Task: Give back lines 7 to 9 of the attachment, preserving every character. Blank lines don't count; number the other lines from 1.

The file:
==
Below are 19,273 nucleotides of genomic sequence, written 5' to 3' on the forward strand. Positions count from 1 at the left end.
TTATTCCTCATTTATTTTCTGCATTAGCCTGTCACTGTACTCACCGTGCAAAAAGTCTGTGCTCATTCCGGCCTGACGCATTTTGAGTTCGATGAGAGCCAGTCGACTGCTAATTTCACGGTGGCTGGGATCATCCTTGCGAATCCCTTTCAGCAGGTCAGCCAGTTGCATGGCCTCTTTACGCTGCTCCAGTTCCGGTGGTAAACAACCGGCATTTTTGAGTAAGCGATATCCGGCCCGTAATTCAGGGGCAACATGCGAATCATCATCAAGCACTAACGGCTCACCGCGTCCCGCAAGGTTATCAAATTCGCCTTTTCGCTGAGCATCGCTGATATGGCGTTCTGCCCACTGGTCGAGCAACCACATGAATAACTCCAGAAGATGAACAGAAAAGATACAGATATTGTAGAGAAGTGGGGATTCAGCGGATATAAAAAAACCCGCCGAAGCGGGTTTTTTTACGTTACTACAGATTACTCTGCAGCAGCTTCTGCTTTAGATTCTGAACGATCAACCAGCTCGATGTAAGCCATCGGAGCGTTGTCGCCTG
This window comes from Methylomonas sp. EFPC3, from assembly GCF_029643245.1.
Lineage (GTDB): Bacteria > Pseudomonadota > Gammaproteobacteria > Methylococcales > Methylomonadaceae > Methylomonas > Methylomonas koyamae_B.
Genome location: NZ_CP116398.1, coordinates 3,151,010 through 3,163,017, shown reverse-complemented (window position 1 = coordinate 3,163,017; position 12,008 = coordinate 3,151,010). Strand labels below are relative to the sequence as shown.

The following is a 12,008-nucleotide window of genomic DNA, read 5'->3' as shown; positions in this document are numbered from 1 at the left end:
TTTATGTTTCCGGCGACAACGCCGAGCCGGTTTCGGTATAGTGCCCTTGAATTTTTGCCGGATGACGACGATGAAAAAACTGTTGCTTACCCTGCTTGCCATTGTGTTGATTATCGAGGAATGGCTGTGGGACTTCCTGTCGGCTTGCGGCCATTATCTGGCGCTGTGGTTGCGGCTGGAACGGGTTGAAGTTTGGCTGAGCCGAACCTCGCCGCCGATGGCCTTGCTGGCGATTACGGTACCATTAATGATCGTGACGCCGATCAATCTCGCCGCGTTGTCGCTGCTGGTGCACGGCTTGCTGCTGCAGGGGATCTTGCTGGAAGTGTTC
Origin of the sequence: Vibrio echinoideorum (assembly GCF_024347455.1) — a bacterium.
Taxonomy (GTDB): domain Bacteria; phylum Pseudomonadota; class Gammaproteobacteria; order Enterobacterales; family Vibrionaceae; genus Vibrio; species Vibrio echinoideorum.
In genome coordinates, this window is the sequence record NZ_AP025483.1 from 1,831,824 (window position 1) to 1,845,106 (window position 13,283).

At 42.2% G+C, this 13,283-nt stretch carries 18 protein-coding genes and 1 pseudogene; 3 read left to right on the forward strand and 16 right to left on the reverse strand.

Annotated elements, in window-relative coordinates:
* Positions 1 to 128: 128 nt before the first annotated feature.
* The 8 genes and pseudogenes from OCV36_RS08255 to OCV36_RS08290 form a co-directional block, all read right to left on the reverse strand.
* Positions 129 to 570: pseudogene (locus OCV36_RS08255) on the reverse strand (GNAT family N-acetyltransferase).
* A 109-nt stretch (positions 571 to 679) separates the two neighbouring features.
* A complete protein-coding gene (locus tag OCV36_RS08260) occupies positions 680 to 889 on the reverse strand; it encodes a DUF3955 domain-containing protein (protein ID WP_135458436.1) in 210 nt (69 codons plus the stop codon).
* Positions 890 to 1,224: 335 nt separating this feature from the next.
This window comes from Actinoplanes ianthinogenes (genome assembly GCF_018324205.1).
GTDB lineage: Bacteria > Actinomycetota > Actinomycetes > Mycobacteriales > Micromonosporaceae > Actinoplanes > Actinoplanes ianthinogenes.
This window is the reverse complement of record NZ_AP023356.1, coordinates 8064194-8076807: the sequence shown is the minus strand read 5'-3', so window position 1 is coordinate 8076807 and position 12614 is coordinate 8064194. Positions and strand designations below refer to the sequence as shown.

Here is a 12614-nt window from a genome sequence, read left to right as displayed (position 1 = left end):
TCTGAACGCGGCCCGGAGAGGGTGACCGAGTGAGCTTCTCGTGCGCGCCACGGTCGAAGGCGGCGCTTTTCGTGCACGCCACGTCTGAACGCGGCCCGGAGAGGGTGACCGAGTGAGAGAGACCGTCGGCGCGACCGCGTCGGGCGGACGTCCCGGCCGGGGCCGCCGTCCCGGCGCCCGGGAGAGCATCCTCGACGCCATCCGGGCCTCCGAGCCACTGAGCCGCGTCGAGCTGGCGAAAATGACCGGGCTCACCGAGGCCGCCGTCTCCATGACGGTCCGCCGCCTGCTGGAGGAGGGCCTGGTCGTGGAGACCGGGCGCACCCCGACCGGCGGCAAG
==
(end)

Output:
TTTATGTTTCCGGCGACAACGCCGAGCCGGTTTCGGTATAGTGCCCTTGAATTTTTGCCGGATGACGACGATGAAAAAACTGTTGCTTACCCTGCTTGCCATTGTGTTGATTATCGAGGAATGGCTGTGGGACTTCCTGTCGGCTTGCGGCCATTATCTGGCGCTGTGGTTGCGGCTGGAACGGGTTGAAGTTTGGCTGAGCCGAACCTCGCCGCCGATGGCCTTGCTGGCGATTACGGTACCATTAATGATCGTGACGCCGATCAATCTCGCCGCGTTGTCGCTGCTGGTGCACGGCTTGCTGCTGCAGGGGATCTTGCTGGAAGTGTTC
Origin of the sequence: Vibrio echinoideorum (assembly GCF_024347455.1) — a bacterium.
Taxonomy (GTDB): domain Bacteria; phylum Pseudomonadota; class Gammaproteobacteria; order Enterobacterales; family Vibrionaceae; genus Vibrio; species Vibrio echinoideorum.